Week In Review: June 3-7, 2013

    In case you missed them the first time around, here are some of Jing Daily’s top posts for the week of June 3-7.
    Jing DailyAuthor
      Published   in Travel

    In case you missed them the first time around, here are some of Jing Daily’s top posts for the week of June 3-7:

    Bryce Whitwam: An Insider's Take On Social Media Marketing#

    Wunderman Shanghai's "Evoque My Style" campaign for the Range Rover Evoque. (Wunderman Shanghai)

    Although the New York-based digital marketing company Wunderman is perhaps best known for the creation of the 1-800 toll-free number for businesses and the first ever customer rewards program for American Express, the number one global digital network is now a major marketing force in China. Jing Daily caught up with Bryce Whitwam, Managing Director of Wunderman Shanghai, about the importance of social media and digital strategy in China, where the business operates seven offices. In the interview below, conducted via email, he discusses his successes with Chinese social media, the importance of engagement strategies for luxury brands, and his opinion of the major brand standouts when it comes to digital marketing in China.

    Is Your Brand Ready To Enter China?#

    The Louis Vuitton store at Plaza 66 in Shanghai. Luxury brands are still mainly sold through single-brand boutiques in China. (Women's Wear Daily)

    With uneven growth numbers coming from China in both the luxury and overall consumer apparel and footwear market, many brands are left wondering whether now is the right time for them to enter the China market. And with the Chinese tourist exerting so much influence on the international retail scene, many are questioning whether to skip the mainland China market altogether and simply target Chinese consumers in the brands’ own home markets. The answers to these questions really depend on your brand’s specific situation and can’t be generalized across sectors and brands.

    Global Study Confirms: For China’s Affluent, Luxury Spending Now “A Way Of Life”#

    Pei Bei Wang and Zhu Xiao Yin at a recent event celebrating designer Stella McCartney's China expansion. The report cites McCartney as one of the designers gaining in popularity in China as consumers become more interested in niche labels. (Women's Wear Daily)

    Swiss bank Julius Baer released its third annual “Wealth Report” today, and its findings on China reflect several key trends that we’ve been seeing for a while now: a growing number of affluent Chinese consumers are viewing luxury purchases as “lifestyle” rather than “celebratory” acquisitions, and are becoming more sophisticated with a greater interest in niche labels, quality, authenticity, brand heritage, and understatement.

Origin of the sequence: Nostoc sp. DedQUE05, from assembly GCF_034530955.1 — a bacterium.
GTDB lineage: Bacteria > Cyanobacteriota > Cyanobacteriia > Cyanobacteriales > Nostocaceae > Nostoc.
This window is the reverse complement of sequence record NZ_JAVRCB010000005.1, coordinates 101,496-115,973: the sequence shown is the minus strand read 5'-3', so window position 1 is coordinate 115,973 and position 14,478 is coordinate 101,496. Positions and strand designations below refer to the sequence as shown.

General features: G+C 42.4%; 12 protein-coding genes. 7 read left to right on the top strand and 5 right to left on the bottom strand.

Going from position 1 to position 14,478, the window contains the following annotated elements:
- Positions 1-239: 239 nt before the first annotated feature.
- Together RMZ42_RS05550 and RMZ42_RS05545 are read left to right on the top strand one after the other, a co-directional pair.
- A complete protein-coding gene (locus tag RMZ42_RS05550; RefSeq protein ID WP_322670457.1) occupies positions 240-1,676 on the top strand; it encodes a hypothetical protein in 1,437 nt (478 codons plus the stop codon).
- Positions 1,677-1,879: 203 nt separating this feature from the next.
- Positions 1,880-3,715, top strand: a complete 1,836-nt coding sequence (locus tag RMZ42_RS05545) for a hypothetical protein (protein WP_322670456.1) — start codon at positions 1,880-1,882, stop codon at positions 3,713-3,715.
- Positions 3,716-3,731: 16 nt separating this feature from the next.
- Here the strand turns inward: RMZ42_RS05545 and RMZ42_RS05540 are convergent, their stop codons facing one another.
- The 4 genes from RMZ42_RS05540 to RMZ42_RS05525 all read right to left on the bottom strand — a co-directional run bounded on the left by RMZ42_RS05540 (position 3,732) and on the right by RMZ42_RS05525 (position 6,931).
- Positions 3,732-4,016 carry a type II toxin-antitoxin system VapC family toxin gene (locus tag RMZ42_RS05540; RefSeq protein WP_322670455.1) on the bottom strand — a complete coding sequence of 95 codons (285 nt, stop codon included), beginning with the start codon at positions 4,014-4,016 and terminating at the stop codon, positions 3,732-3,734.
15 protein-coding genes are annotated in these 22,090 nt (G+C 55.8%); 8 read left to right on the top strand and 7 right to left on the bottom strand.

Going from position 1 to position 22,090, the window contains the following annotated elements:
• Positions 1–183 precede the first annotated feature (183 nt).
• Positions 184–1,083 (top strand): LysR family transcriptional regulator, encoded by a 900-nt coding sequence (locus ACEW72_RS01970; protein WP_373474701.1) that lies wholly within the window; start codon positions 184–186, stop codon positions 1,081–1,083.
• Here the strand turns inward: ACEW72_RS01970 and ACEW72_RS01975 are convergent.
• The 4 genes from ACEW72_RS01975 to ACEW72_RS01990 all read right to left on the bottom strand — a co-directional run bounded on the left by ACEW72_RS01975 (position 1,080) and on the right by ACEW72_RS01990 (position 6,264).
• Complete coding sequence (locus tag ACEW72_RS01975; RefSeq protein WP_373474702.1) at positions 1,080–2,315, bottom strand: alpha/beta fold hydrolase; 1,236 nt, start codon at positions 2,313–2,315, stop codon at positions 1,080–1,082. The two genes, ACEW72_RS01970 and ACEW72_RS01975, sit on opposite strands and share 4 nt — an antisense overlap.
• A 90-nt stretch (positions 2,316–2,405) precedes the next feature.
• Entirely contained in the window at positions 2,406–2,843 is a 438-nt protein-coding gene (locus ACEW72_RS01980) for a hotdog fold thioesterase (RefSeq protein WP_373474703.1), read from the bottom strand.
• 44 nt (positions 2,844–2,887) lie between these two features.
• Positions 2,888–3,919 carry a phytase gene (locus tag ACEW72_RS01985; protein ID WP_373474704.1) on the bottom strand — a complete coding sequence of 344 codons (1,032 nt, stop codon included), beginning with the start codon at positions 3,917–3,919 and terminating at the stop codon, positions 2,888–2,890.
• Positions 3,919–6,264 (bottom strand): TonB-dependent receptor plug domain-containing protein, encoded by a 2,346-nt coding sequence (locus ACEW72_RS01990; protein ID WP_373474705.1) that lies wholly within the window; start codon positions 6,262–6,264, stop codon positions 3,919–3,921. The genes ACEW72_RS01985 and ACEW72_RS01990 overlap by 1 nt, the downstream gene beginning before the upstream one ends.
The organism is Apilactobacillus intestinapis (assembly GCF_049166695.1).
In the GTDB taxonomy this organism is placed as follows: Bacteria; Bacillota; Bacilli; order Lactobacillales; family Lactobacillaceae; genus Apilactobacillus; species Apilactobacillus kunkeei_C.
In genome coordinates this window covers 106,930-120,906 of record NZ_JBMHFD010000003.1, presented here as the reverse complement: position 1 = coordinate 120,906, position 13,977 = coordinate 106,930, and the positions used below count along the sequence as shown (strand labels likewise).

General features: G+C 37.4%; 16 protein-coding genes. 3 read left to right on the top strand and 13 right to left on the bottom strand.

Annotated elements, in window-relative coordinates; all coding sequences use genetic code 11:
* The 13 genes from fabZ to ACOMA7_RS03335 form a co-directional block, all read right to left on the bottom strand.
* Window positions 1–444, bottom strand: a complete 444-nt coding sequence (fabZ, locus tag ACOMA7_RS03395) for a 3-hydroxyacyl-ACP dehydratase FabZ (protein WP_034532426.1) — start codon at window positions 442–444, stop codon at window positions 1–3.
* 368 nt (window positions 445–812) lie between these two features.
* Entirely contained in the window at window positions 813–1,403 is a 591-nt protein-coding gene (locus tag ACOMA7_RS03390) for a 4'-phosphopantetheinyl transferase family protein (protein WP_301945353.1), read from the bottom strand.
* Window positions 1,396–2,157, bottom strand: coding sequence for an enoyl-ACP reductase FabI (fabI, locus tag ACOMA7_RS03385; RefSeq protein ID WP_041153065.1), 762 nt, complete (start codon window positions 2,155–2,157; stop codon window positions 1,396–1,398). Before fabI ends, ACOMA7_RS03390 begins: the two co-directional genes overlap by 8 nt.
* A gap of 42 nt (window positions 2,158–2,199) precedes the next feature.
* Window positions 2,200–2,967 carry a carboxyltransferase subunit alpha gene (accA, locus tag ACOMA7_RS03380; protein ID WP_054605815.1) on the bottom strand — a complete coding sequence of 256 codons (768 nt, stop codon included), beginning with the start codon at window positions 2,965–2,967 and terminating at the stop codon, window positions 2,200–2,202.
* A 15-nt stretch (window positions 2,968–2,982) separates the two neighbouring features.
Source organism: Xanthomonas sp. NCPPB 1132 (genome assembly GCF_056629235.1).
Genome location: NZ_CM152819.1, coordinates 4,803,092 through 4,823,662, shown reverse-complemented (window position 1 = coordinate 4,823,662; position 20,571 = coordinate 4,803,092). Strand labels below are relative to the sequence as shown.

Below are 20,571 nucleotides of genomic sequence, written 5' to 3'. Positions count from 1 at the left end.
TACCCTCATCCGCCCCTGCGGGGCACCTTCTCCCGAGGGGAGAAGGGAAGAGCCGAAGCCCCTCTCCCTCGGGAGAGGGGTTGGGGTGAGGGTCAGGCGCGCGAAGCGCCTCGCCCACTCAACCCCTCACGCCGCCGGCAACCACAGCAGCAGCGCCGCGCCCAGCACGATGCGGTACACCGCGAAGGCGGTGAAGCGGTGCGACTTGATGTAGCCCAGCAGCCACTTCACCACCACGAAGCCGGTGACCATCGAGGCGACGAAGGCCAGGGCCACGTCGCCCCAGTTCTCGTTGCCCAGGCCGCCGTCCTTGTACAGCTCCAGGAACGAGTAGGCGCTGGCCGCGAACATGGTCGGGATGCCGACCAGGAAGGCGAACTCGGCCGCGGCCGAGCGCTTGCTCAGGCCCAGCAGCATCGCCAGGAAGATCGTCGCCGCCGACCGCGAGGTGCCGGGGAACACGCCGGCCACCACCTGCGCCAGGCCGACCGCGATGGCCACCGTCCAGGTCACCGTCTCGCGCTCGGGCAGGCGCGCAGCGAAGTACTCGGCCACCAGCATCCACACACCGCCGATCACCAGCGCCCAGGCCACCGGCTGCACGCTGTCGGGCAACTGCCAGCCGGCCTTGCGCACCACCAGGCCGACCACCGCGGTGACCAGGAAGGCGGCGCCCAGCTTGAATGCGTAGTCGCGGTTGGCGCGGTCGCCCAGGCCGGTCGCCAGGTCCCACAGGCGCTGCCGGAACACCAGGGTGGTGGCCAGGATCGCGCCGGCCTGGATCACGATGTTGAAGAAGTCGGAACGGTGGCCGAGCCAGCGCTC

“Today’s affluent Chinese consumers see luxury as a way of life, not just the occasional purchase of a good or service, separate from the rest of their lives,” read the report.

    Independent Chinese Travelers: 8 Things You Should Know#

    Prague, Czech Republic.

    When Lin Xu, the digital marking manager at Affinity China, a lifestyle platform for affluent Chinese travelers, was recently traveling in Europe to attend a friend’s wedding and researching Chinese free independent travel tourism trends, she made several useful observations about service industries and retail shops regarding how they can better tailor their services to Chinese customers. Below, she provides eight important pieces of advice for any international company hoping to appeal to visitors from China.

    Luxe Brands Take Strategic Approach To China’s Lower-Tier Cities#

    The Mixc luxury mall in Chengdu. (Chengdu Life)

    In the past two weeks, Armani and Burberry both announced strong China growth numbers in spite of the country’s luxury slowdown, but their sources of success were not the same. While Armani’s pivot to second- and third-tier cities has been cited as a major driver of its 39 percent profit gains, Burberry’s growth was attributed to demand in major hubs like Hong Kong and Shanghai after the company implemented a more upmarket approach to promotion. Meanwhile, when Louis Vuitton-owner LVMH reported disappointing numbers earlier this year, chief executive Bernard Arnault stated that, despite a previous push into second-tier cities, Louis Vuitton will slow its lower-tier expansion to “avoid becoming too commonplace.”

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